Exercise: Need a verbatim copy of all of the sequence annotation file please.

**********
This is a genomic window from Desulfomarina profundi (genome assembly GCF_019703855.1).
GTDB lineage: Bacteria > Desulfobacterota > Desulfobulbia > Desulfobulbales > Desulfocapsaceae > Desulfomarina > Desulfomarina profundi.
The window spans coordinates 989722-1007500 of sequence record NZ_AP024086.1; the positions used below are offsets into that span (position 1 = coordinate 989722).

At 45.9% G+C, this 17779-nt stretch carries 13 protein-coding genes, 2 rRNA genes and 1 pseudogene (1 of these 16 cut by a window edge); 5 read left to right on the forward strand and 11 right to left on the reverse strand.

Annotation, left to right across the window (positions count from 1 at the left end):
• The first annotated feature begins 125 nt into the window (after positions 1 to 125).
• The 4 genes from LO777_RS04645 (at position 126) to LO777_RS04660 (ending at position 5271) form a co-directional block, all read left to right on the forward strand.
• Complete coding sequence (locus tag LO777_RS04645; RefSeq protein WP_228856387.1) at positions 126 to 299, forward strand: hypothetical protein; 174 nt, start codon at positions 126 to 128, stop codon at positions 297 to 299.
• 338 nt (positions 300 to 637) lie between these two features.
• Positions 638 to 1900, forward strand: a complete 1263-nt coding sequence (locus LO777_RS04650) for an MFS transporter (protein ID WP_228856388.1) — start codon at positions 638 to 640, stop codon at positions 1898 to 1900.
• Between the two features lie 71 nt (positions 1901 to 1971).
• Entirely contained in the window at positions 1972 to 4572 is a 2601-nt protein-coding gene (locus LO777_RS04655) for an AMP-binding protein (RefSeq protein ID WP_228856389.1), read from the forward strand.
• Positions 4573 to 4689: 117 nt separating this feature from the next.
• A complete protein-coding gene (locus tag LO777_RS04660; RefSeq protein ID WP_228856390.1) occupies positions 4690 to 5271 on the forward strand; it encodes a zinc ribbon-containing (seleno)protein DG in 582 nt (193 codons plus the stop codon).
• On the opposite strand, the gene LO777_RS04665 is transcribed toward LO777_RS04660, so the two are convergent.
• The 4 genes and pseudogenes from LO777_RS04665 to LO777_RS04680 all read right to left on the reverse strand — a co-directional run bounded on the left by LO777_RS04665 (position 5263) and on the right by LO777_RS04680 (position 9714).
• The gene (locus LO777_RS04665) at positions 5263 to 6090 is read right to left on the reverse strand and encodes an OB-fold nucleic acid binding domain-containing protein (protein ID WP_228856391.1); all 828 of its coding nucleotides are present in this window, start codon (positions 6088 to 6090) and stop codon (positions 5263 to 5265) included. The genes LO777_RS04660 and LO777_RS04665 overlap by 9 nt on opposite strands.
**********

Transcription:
This is a genomic window from Desulfomarina profundi (genome assembly GCF_019703855.1).
GTDB lineage: Bacteria > Desulfobacterota > Desulfobulbia > Desulfobulbales > Desulfocapsaceae > Desulfomarina > Desulfomarina profundi.
The window spans coordinates 989722-1007500 of sequence record NZ_AP024086.1; the positions used below are offsets into that span (position 1 = coordinate 989722).

At 45.9% G+C, this 17779-nt stretch carries 13 protein-coding genes, 2 rRNA genes and 1 pseudogene (1 of these 16 cut by a window edge); 5 read left to right on the forward strand and 11 right to left on the reverse strand.

Annotation, left to right across the window (positions count from 1 at the left end):
• The first annotated feature begins 125 nt into the window (after positions 1 to 125).
• The 4 genes from LO777_RS04645 (at position 126) to LO777_RS04660 (ending at position 5271) form a co-directional block, all read left to right on the forward strand.
• Complete coding sequence (locus tag LO777_RS04645; RefSeq protein WP_228856387.1) at positions 126 to 299, forward strand: hypothetical protein; 174 nt, start codon at positions 126 to 128, stop codon at positions 297 to 299.
• 338 nt (positions 300 to 637) lie between these two features.
• Positions 638 to 1900, forward strand: a complete 1263-nt coding sequence (locus LO777_RS04650) for an MFS transporter (protein ID WP_228856388.1) — start codon at positions 638 to 640, stop codon at positions 1898 to 1900.
• Between the two features lie 71 nt (positions 1901 to 1971).
• Entirely contained in the window at positions 1972 to 4572 is a 2601-nt protein-coding gene (locus LO777_RS04655) for an AMP-binding protein (RefSeq protein ID WP_228856389.1), read from the forward strand.
• Positions 4573 to 4689: 117 nt separating this feature from the next.
• A complete protein-coding gene (locus tag LO777_RS04660; RefSeq protein ID WP_228856390.1) occupies positions 4690 to 5271 on the forward strand; it encodes a zinc ribbon-containing (seleno)protein DG in 582 nt (193 codons plus the stop codon).
• On the opposite strand, the gene LO777_RS04665 is transcribed toward LO777_RS04660, so the two are convergent.
• The 4 genes and pseudogenes from LO777_RS04665 to LO777_RS04680 all read right to left on the reverse strand — a co-directional run bounded on the left by LO777_RS04665 (position 5263) and on the right by LO777_RS04680 (position 9714).
• The gene (locus LO777_RS04665) at positions 5263 to 6090 is read right to left on the reverse strand and encodes an OB-fold nucleic acid binding domain-containing protein (protein ID WP_228856391.1); all 828 of its coding nucleotides are present in this window, start codon (positions 6088 to 6090) and stop codon (positions 5263 to 5265) included. The genes LO777_RS04660 and LO777_RS04665 overlap by 9 nt on opposite strands.